The Harriets

Harriet Beecher Stowe and Harriet Tubman

Two Ladies During the Civil War

Harriet Beecher Stowe and Harriet Tubman were both abolitionists who impacted the world in some way or another.
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Harriet Beecher Stowe

Harriet Beecher Stowe was a very important abolitionist in the 1800s. She helped spread how slaves were treaty negligently. Harriet was a very important abolitionist that created more tension between the North and South.

As a young child, Harriet had a great education. She was enrolled at Pirce Academy when she was a young child. Her father was Lyman Beecher; a Presbyterian minister, and her mother was Roxanne Stowe.

Harriet Beecher Stowe was an author. She wrote over 30 books about the civil war and slavery. One of her most important books was Uncle Toms Cabin. This book grew tension between the north and south since it talked about slavery. By March 1853 Harriet had sold over 300,000 books. The reason this book was so important was because it talked about slavery, and how the slaves were treated.

In conclusion, although Harriet Beecher Stowe isn't talked about like other abolitionist she had a big role during the civil war by increasing the tension between the north and south.

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Harriet Tubman

"Liberty or death" is a phrase said by many important figures including Harriet Tubman. She played a key role in freeing slaves before the Civil War. Harriet Tubman was an escaped slave who helped others gain their own freedom.

When she was younger, Tubman had lived as a slave in Maryland under Edward Brodas. She escaped the plantation alone and later came back for her family. Throughout her life, Tubman firmly believed in abolition, women's rights, and rights for people of color.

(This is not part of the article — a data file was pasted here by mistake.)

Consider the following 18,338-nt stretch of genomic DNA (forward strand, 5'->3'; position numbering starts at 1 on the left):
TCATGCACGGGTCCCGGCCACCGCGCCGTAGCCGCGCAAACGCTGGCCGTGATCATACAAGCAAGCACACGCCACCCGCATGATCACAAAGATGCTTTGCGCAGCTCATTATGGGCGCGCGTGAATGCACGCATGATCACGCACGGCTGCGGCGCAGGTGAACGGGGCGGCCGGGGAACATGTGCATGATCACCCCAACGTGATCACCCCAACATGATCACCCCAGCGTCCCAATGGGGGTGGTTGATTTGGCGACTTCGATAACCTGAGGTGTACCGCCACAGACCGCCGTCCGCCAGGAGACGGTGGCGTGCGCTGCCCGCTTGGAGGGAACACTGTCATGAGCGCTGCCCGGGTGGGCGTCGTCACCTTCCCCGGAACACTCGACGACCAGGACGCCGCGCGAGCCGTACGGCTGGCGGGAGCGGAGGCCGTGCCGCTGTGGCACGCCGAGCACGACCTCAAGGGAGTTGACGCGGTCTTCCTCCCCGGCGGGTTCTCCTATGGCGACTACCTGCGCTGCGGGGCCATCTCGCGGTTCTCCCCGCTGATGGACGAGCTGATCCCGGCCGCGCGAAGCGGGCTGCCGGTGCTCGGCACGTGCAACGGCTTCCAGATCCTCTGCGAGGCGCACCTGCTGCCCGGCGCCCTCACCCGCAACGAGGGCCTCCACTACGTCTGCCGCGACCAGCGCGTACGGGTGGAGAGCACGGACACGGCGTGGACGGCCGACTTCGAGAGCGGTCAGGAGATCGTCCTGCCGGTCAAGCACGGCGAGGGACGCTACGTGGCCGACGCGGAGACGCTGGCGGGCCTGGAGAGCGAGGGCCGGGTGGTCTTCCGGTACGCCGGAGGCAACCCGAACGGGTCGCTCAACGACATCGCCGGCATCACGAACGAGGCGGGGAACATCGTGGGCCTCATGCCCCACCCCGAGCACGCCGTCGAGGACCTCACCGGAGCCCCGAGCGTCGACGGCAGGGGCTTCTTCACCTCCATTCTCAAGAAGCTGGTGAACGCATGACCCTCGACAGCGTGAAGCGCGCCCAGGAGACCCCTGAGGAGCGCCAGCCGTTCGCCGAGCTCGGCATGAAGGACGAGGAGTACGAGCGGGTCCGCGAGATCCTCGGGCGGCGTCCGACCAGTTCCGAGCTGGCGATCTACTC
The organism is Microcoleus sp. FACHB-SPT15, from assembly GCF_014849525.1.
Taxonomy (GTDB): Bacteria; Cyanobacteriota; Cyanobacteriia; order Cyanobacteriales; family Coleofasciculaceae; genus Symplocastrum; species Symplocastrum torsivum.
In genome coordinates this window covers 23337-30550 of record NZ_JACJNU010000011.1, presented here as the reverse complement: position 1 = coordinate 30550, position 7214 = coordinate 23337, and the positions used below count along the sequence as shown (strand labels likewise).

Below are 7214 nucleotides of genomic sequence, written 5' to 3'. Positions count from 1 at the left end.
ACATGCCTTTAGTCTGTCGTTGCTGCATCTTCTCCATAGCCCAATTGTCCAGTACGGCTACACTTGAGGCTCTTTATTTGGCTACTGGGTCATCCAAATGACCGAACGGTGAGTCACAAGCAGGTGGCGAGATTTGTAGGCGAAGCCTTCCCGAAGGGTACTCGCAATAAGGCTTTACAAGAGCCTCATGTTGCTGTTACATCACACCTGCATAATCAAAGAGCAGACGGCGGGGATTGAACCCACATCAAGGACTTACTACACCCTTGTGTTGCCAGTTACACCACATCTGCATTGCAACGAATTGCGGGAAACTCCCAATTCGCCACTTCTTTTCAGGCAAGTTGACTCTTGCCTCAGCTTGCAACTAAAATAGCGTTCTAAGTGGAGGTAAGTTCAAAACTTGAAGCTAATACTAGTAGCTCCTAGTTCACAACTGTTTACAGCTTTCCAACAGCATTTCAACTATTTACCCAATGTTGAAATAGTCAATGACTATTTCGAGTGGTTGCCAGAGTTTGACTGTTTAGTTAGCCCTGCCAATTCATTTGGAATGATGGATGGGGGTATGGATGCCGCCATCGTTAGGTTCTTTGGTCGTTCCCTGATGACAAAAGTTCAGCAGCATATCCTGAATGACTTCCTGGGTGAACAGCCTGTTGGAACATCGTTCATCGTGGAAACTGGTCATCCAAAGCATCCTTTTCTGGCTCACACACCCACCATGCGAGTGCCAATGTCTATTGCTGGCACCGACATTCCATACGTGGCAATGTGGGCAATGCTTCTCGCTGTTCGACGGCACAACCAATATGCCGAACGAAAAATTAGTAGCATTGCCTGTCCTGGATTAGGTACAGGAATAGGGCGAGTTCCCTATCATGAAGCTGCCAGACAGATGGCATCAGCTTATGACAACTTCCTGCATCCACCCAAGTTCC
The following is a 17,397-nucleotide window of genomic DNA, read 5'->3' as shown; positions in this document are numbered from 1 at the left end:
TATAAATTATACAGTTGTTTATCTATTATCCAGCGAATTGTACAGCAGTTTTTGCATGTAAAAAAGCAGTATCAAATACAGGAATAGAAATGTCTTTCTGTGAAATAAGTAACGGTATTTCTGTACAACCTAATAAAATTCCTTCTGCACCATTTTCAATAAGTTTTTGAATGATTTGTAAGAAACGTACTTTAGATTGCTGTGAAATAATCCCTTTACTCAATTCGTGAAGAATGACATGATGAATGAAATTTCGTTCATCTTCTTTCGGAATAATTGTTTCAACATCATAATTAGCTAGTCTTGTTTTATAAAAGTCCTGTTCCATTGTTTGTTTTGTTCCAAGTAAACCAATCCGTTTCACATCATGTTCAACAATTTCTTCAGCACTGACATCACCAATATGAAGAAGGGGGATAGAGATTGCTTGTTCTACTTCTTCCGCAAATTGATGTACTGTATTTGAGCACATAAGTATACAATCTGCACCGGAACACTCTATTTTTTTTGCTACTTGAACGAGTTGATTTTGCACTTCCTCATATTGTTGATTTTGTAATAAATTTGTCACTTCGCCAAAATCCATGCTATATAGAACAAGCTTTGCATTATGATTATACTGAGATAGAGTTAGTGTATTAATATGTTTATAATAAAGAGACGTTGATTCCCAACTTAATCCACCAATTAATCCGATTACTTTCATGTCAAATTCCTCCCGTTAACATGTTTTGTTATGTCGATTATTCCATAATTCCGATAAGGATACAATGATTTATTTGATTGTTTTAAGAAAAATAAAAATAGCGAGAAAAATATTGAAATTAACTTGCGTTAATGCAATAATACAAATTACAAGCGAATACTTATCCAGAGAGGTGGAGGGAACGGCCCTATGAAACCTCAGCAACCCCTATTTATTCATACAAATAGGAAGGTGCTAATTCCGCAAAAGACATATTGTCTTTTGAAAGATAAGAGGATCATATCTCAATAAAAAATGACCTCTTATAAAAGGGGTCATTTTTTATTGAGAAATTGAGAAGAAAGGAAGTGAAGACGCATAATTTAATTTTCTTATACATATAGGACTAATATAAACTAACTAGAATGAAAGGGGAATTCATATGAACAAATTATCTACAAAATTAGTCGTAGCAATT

After she escaped, Harriet Tubman became a conductor of the Underground Railroad. She helped slaves become free for ten years. She led about 300 slaves to freedom from the South and slavery. When the Fugitive Slace Act of 1850 was passed, Tubman led slaves to Canada, so they could be free.

During the Civil War, Tubman stopped her work with the Underground Railroad movement and was a nurse for the Union. After the war, she kept herself busy doing tasks that benefitted others. Harriet Tubman was a suffragist, she raised money for clothing and schools for children, and she opened a home for the elderly where resided until she died.

In conclusion, Tubman was an important conductor of the Underground Railroad and she fought for what she believed in. She helped many people gain their freedom and she did what she thought was right. Harriet Tubman played a key role in abolition; helping individuals one by one.

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Works Cited

Burns, Bree. Harriet Tubman. New York: Chelsea Juniors, 1992. Print.

"Harriet Beecher Stowe." A&E Network. Television, n.d. Web. 28 Apr. 2016.

"Harriet Beecher Stowe." Create Infographic. N.p, n.d. Web. 28 Apr. 2016.

"Harriet Beecher Stowe's Life." Harriet Beecher Stowe's Life. N.p, n.d. Web. 21 Apr. 2016.

Harriet Tubman. Digital image. Africa Imports African Business Blog. N.p., n.d. Web. 24 Apr. 2016.

Harriet Tubman. Digital image. MPM School Supplies. Trend Enterprises, n.d. Web. 24 Apr. 2016.

"Harriet Tubman." UXL Biographies. Detroit: UXL, 2011. Research in Context. Web. 21 Apr. 2016.

Lenz, Milicent. "Harriet Beecher Stowe." Discovering Authors. Detroit: Gale, 2003. Research in Context. Web. 19 Apr. 2016.

"Stowe, Harriet Beecher (1811-1896)." Benets Reader Encyclopedia of American Literature. George B. Perkins, Barba Perlins, and Phillip Leininear. Vol. 1. New York: Harper Colins, 1991. 1022. Literature Resource Center. Web. 20 Apr. 2016.

"Tubman, Harriet." UXL Encyclopedia of U.S. History. Sonia Benson, Daniel E. Brannon, Jr., and Rebecca Valentine. Vol. 8. Detroit: UXL, 2009. 1583-1586. Research in Context. Web. 22 Apr. 2016.

Research on Harriet Beecher Stowe done by Alex Gonzalez.

Research on Harriet Tubman done by Madisen Scarborough.